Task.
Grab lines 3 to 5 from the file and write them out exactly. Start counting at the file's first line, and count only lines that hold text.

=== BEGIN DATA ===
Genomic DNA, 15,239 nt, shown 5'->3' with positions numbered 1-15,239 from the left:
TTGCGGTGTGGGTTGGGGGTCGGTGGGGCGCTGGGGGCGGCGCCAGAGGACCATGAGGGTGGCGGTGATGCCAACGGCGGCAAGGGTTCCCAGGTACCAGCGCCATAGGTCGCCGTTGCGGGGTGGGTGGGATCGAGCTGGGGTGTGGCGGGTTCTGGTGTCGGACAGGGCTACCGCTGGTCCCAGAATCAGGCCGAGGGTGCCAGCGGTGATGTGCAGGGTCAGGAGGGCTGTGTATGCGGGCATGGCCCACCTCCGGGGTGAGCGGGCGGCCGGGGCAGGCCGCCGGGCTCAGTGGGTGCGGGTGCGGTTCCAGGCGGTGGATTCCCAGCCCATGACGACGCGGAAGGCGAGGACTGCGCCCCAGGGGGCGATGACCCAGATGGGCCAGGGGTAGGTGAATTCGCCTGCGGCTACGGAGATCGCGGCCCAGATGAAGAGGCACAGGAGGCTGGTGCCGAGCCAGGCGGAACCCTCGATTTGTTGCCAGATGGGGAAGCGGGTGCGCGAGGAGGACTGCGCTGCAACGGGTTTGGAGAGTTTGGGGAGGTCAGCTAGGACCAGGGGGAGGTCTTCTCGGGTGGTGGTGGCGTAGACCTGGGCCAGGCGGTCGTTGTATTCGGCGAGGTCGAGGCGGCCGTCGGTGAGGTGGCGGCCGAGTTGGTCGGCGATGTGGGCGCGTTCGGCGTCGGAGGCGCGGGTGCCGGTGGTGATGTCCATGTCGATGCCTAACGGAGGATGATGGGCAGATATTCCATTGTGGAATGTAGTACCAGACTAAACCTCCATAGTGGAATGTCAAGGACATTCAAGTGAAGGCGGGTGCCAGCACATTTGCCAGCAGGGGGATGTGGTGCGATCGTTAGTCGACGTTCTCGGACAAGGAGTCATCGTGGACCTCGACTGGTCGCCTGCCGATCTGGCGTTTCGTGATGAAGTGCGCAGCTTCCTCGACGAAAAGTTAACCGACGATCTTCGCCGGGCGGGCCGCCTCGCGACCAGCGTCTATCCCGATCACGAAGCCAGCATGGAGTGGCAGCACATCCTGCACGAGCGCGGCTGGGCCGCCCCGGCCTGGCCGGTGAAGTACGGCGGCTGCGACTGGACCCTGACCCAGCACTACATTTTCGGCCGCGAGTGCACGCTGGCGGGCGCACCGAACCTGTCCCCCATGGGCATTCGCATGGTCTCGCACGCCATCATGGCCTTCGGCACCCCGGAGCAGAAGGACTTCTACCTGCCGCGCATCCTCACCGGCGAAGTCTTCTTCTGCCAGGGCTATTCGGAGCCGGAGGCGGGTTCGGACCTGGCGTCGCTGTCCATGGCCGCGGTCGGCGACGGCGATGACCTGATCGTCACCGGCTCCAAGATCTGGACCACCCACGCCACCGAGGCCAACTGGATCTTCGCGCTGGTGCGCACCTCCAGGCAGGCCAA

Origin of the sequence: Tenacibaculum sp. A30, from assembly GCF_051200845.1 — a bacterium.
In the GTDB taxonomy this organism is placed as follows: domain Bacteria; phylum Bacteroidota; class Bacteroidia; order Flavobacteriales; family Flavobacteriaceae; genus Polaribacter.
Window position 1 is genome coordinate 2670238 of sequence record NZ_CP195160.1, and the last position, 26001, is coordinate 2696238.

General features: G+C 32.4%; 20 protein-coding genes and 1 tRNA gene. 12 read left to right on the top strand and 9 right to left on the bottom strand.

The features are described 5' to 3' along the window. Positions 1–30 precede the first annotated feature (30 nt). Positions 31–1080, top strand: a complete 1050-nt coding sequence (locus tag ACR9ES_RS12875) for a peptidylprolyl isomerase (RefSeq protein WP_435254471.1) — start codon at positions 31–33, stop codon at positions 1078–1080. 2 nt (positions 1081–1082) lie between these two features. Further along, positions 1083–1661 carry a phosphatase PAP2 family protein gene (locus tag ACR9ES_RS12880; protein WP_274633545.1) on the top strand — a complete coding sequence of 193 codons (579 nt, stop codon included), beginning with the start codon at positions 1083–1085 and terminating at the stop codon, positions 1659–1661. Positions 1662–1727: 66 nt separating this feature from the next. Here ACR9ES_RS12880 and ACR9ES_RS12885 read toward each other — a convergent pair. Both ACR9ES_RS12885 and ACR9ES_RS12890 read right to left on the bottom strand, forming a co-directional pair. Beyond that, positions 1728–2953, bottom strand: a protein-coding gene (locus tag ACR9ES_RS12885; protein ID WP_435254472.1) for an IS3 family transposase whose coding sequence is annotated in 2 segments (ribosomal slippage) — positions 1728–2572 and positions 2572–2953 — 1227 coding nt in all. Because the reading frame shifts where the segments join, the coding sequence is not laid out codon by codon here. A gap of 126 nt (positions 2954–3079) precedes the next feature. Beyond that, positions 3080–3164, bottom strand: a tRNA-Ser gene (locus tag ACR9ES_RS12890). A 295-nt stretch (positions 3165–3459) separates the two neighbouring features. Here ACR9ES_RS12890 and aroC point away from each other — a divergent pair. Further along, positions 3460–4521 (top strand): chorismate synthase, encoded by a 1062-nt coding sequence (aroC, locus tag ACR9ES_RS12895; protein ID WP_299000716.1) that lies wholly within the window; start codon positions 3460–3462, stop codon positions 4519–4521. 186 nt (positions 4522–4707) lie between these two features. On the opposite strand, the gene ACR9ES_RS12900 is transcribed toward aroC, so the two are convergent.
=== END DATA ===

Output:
Origin of the sequence: Tenacibaculum sp. A30, from assembly GCF_051200845.1 — a bacterium.
In the GTDB taxonomy this organism is placed as follows: domain Bacteria; phylum Bacteroidota; class Bacteroidia; order Flavobacteriales; family Flavobacteriaceae; genus Polaribacter.
Window position 1 is genome coordinate 2670238 of sequence record NZ_CP195160.1, and the last position, 26001, is coordinate 2696238.